Mr. LIVERMOORE[2] observed that the Legislative body being empowered by the Constitution “to establish post offices and post roads,” it is as clearly their duty to designate the roads as to establish the offices; and he did not think they could with propriety delegate that power, which they were themselves appointed to exercise. Some gentlemen, he knew, were of opinion that the business of the United States could be better transacted by a single person than by many; but this was not the intention of the Constitution. It was provided that the government should be administered by representatives, of the people’s choice; so that every man, who has the right of voting, shall be in some measure concerned in making every law for the United States. . . . The most material point, in his opinion, was to determine the road itself; if the House gave up that, they might as well leave all the rest of the business to the discretion of the postmaster, and permit him to settle the rates of postage, and every other particular relative to the post office, by saying, at once, “there shall be a postmaster general, who shall have the government of the post office, under such regulations as he from time to time shall be pleased to enact.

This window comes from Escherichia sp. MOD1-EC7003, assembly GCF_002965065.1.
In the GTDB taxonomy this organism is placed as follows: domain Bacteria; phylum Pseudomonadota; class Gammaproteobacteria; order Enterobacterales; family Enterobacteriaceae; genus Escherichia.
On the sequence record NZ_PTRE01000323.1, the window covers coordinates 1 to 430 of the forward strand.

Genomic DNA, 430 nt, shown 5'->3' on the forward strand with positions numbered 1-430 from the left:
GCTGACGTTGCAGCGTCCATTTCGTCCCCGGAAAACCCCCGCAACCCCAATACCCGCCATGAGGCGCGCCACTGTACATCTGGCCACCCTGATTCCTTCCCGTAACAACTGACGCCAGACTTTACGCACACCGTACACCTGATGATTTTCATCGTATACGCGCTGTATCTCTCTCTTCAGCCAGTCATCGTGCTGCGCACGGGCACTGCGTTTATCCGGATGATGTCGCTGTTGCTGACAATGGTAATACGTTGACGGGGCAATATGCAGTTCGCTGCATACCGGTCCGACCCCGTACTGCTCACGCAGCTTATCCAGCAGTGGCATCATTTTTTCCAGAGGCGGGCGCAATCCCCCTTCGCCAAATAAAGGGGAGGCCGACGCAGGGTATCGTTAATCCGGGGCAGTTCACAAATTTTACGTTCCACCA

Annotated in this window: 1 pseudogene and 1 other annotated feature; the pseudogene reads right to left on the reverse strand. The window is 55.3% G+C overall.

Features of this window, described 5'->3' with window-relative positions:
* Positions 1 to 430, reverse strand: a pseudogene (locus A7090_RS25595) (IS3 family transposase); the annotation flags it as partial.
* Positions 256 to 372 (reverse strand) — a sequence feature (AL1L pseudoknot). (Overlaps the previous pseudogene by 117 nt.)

Mr. SEDGWICK felt himself by no means disposed to resign all the business of the House to the president, or to anyone else; but he thought that the Executive part of the business ought to be left to Executive officers. . . .